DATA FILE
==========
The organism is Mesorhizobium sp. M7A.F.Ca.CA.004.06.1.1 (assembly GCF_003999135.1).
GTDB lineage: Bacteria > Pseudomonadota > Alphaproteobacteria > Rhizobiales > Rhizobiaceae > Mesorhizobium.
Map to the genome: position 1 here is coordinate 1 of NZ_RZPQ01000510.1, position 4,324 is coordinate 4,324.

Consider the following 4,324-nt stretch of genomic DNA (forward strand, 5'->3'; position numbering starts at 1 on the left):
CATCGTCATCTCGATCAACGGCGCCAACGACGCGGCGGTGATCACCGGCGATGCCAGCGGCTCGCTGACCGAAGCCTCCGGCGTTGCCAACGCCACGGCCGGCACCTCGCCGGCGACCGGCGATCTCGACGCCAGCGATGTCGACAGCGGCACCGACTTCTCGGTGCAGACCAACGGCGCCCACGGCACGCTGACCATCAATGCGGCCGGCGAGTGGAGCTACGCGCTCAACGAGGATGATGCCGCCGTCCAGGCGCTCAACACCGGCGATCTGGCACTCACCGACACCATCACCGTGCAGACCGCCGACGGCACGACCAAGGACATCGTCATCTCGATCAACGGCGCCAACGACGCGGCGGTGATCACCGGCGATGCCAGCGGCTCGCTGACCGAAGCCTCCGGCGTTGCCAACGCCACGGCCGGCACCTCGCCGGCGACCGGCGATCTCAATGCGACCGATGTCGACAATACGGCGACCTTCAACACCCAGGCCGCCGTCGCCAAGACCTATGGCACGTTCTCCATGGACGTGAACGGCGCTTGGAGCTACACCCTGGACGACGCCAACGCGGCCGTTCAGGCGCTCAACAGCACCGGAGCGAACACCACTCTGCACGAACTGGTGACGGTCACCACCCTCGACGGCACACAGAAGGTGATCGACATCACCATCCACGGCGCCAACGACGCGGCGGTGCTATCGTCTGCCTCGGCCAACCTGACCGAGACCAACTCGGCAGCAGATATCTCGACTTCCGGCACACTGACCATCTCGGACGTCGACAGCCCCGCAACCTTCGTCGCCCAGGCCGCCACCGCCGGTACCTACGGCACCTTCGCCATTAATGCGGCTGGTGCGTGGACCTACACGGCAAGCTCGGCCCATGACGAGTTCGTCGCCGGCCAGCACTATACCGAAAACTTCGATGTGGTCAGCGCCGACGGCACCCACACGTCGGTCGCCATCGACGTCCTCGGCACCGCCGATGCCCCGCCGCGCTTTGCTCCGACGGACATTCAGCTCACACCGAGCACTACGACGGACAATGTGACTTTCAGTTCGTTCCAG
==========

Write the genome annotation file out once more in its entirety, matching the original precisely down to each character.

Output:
The organism is Mesorhizobium sp. M7A.F.Ca.CA.004.06.1.1 (assembly GCF_003999135.1).
GTDB lineage: Bacteria > Pseudomonadota > Alphaproteobacteria > Rhizobiales > Rhizobiaceae > Mesorhizobium.
Map to the genome: position 1 here is coordinate 1 of NZ_RZPQ01000510.1, position 4,324 is coordinate 4,324.

Consider the following 4,324-nt stretch of genomic DNA (forward strand, 5'->3'; position numbering starts at 1 on the left):
CATCGTCATCTCGATCAACGGCGCCAACGACGCGGCGGTGATCACCGGCGATGCCAGCGGCTCGCTGACCGAAGCCTCCGGCGTTGCCAACGCCACGGCCGGCACCTCGCCGGCGACCGGCGATCTCGACGCCAGCGATGTCGACAGCGGCACCGACTTCTCGGTGCAGACCAACGGCGCCCACGGCACGCTGACCATCAATGCGGCCGGCGAGTGGAGCTACGCGCTCAACGAGGATGATGCCGCCGTCCAGGCGCTCAACACCGGCGATCTGGCACTCACCGACACCATCACCGTGCAGACCGCCGACGGCACGACCAAGGACATCGTCATCTCGATCAACGGCGCCAACGACGCGGCGGTGATCACCGGCGATGCCAGCGGCTCGCTGACCGAAGCCTCCGGCGTTGCCAACGCCACGGCCGGCACCTCGCCGGCGACCGGCGATCTCAATGCGACCGATGTCGACAATACGGCGACCTTCAACACCCAGGCCGCCGTCGCCAAGACCTATGGCACGTTCTCCATGGACGTGAACGGCGCTTGGAGCTACACCCTGGACGACGCCAACGCGGCCGTTCAGGCGCTCAACAGCACCGGAGCGAACACCACTCTGCACGAACTGGTGACGGTCACCACCCTCGACGGCACACAGAAGGTGATCGACATCACCATCCACGGCGCCAACGACGCGGCGGTGCTATCGTCTGCCTCGGCCAACCTGACCGAGACCAACTCGGCAGCAGATATCTCGACTTCCGGCACACTGACCATCTCGGACGTCGACAGCCCCGCAACCTTCGTCGCCCAGGCCGCCACCGCCGGTACCTACGGCACCTTCGCCATTAATGCGGCTGGTGCGTGGACCTACACGGCAAGCTCGGCCCATGACGAGTTCGTCGCCGGCCAGCACTATACCGAAAACTTCGATGTGGTCAGCGCCGACGGCACCCACACGTCGGTCGCCATCGACGTCCTCGGCACCGCCGATGCCCCGCCGCGCTTTGCTCCGACGGACATTCAGCTCACACCGAGCACTACGACGGACAATGTGACTTTCAGTTCGTTCCAG